Defining Racial and Ethnic Disparities in THA and TKA
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For minority populations in the United States, especially African Americans, Hispanics, and Native Americans, healthcare disparities are a serious problem. The literature documents racial and ethnic utilization disparities with regard to THA and TKA.
We therefore (1) defined utilization disparities for total joint arthroplasty in racial and ethnic minorities, (2) delineated patient and provider factors contributing to the lower total joint arthroplasty utilization, and (3) discussed potential interventions and future research that may increase total joint arthroplasty utilization by racial and ethnic minorities.
We searched the MEDLINE database and identified 67 articles, 21 of which we excluded. By searching Google and Google Scholar and reference lists of the included articles, we identified 40 articles for this review. Utilization disparities were defined by documented lower utilization of THA or TKA in specific racial or ethnic groups.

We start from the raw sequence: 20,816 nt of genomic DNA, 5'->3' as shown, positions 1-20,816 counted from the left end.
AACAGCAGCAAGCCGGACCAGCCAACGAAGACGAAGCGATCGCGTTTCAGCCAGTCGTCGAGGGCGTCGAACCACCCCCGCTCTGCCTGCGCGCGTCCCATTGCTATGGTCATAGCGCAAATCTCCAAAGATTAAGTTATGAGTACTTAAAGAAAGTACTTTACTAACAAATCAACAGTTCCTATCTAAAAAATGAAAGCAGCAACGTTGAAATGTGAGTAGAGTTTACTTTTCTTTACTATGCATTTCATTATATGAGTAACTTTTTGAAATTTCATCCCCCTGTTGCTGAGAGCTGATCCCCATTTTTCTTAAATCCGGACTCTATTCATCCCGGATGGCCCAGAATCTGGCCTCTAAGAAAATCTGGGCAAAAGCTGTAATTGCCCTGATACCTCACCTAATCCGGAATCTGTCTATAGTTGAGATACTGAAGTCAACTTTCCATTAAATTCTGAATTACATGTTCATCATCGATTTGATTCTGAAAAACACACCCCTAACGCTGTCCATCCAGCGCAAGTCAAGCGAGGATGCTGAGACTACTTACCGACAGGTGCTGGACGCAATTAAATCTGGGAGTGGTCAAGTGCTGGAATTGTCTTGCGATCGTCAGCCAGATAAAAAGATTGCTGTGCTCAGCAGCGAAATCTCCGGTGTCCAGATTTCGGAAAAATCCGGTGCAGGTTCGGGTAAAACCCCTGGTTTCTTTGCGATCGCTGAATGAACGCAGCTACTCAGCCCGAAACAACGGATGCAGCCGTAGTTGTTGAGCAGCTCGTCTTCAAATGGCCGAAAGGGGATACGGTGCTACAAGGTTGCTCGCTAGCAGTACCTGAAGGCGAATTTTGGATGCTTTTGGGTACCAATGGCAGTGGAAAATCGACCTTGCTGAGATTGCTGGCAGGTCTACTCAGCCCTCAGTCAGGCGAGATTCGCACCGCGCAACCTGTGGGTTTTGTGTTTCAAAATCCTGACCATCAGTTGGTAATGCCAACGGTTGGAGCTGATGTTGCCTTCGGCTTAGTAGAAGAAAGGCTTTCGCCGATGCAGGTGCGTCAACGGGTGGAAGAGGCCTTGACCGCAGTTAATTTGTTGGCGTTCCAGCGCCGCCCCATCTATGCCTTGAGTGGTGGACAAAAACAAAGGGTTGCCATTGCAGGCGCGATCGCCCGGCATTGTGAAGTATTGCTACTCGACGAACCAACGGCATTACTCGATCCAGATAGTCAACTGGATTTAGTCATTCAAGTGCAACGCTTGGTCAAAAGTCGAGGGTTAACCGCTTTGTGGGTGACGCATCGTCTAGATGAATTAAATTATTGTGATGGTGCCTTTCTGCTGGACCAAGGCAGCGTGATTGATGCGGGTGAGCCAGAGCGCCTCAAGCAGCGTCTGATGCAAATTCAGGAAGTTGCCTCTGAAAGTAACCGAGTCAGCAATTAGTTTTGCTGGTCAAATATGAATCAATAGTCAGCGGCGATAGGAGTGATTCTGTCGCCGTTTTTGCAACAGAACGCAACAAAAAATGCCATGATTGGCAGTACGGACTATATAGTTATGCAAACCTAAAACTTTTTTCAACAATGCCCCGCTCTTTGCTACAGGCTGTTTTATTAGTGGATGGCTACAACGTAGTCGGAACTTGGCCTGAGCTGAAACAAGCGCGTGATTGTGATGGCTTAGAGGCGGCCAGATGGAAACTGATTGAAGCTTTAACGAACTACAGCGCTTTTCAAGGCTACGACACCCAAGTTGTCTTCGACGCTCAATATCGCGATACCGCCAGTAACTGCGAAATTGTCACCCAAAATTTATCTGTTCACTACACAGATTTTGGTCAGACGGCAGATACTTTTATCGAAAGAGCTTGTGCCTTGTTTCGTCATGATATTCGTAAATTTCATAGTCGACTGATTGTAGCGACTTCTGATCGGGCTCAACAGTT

Lower utilization of THA and TKA among some racial and ethnic minority groups (African Americans, Hispanics) is not explained by decreased disease prevalence or disability. At least some utilization disparities are independent of income, geographic location, education, and insurance status. Causal factors related to racial and ethnic disparities may be related in part to patient factors such as health literacy, trust, and preferences. Provider unconscious or conscious biases or beliefs also play a role in at least some healthcare disparities.
Racial and ethnic THA and TKA utilization disparities exist. These disparities are not explained by lower disease prevalence. The existing data suggest patient education, improved health literacy regarding THA and TKA, and a patient-provider relationship leading to improved trust would be beneficial. Research providing a better understanding of the root causes of these disparities is needed.
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